Note that a comprehensive list of all SCF keywords can be found here.

Having the initial SCF(1c) step finished, let's move on to the next SCF(4c) step. In order to have the 1c molecular orbitals ready for a restart, we execute the linux command first

ln  -sf  1c.50  4c.50

which soft-links the ReSpect checkpoint file 1c.50 generated in the previous SCF(1c) calculation to a new checkpoint file 4c.50. Now, we can perform the second SCF(4c) step

/path/to/ReSpect/respect --restart --scf --inp=4c --scratch=/path/to/scratch/directory

where the additional argument --restart enforces respect to search for the initial molecular orbitals in the checkpoint file 4c.50. An example of the input file 4c.inp is

#4c SCF Dirac-Kohn-Sham DFT calculation of HBr 
#molecule with the Dirac--Coulomb Hamiltonian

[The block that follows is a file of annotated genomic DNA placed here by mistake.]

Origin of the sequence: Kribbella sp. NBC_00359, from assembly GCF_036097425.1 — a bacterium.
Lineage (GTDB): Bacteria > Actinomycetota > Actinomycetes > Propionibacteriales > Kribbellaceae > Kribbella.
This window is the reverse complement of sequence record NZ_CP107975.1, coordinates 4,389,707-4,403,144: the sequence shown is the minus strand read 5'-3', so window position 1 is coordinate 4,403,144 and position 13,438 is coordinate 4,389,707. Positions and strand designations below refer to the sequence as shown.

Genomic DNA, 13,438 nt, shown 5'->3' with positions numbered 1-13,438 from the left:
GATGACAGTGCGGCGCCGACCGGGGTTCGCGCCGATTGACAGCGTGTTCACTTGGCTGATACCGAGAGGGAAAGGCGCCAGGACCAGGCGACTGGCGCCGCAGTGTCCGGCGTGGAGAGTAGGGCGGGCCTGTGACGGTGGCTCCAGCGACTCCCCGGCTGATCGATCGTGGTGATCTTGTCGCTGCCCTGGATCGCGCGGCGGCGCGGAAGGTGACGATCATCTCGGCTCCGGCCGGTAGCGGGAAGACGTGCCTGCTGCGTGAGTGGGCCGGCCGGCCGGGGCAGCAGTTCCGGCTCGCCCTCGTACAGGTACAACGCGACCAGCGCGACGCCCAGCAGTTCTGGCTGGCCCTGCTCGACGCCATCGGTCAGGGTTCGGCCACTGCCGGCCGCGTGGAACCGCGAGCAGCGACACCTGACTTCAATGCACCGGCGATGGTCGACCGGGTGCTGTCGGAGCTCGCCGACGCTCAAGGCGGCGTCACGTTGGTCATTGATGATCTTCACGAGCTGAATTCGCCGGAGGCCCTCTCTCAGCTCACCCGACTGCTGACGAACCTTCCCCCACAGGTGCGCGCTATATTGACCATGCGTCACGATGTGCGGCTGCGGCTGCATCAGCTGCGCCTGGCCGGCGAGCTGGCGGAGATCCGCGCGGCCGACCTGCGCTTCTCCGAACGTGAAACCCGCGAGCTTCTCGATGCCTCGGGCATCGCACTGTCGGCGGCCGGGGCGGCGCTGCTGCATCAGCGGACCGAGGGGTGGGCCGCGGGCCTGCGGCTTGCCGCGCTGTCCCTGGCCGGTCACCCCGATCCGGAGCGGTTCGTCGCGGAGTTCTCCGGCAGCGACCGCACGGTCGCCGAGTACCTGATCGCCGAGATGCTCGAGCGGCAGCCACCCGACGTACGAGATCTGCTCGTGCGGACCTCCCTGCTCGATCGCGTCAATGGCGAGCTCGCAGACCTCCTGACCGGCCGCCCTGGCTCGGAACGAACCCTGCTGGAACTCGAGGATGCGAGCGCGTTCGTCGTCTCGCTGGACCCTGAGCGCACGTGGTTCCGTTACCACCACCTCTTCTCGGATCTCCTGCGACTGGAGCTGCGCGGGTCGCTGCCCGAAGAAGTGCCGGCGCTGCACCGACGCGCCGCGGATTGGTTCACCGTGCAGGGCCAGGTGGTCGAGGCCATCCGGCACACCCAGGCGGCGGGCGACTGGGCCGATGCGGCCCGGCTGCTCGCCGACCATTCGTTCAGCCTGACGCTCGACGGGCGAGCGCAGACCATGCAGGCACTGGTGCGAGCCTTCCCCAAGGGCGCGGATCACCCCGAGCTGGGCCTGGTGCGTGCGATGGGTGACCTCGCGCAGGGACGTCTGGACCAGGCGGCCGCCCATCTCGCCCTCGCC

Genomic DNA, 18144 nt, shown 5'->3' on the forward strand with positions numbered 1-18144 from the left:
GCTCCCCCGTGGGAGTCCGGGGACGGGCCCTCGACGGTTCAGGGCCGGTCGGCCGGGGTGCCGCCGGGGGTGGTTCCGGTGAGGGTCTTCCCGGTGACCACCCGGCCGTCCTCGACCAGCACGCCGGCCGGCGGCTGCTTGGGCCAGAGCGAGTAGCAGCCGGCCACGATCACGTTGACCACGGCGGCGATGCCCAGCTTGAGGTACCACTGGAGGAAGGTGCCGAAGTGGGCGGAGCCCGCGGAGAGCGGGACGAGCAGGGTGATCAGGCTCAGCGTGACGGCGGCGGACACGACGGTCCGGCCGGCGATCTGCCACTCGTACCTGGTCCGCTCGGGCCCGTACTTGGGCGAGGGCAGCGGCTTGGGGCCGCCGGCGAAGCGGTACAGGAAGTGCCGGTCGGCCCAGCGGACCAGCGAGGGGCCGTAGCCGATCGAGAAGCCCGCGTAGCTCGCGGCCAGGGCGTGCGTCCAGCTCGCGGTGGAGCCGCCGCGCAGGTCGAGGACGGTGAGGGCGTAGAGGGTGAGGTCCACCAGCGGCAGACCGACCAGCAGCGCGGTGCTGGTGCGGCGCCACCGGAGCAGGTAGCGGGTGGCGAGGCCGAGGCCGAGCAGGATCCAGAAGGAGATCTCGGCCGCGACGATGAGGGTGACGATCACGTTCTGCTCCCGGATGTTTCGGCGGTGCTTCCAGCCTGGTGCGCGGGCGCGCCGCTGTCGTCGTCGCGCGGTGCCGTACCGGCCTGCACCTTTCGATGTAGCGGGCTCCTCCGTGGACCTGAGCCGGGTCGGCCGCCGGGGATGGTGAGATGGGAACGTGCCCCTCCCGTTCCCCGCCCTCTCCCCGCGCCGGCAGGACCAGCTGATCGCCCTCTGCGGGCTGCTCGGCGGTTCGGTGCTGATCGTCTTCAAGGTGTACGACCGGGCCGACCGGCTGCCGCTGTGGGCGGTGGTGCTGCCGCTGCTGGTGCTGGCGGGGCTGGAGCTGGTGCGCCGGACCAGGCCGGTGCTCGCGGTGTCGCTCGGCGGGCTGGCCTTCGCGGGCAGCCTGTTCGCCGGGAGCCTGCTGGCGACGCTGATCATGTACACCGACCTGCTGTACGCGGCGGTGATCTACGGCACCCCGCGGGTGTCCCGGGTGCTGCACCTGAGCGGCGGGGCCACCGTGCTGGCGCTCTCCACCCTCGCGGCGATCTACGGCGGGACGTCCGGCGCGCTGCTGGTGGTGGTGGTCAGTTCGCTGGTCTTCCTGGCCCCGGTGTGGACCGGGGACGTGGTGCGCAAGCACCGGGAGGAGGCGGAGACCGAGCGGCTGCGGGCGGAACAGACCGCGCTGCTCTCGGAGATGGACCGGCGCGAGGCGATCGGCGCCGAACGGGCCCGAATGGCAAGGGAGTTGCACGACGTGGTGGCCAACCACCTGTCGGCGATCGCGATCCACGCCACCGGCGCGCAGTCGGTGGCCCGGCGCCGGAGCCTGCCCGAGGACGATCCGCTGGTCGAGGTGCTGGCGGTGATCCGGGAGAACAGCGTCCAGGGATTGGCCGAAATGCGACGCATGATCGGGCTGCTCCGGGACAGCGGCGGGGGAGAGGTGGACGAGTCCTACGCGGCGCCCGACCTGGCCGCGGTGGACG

scf:

    geometry:
       H      1.41400    0.00000    0.00000
       Br     0.00000    0.00000    0.00000

    method: mdks/pbe0
    basis:
            H:  upcS-1
            Br: dyall-vdz

    charge:        0
    multiplicity:  1
    maxiterations: 30
    nc-model:      gauss
    convergence:   1.0e-6


#NMR shielding tensor calculation with RMB-GIAO 
cs:

    maxiterations: 30
    gauge:         giao
    convergence:   1.0d-5

Here, we replaced the 1c DKH2 Hamiltonian method:ks-dkh2/dft-functional by the 4c Dirac—Coulomb Hamiltonian method:mdks/dft-functional.

Having the SCF(4c) calculation finished successfully, let's perform the final NMR step by running the command

/path/to/ReSpect/respect --cs --inp=4c --scratch=/path/to/scratch/directory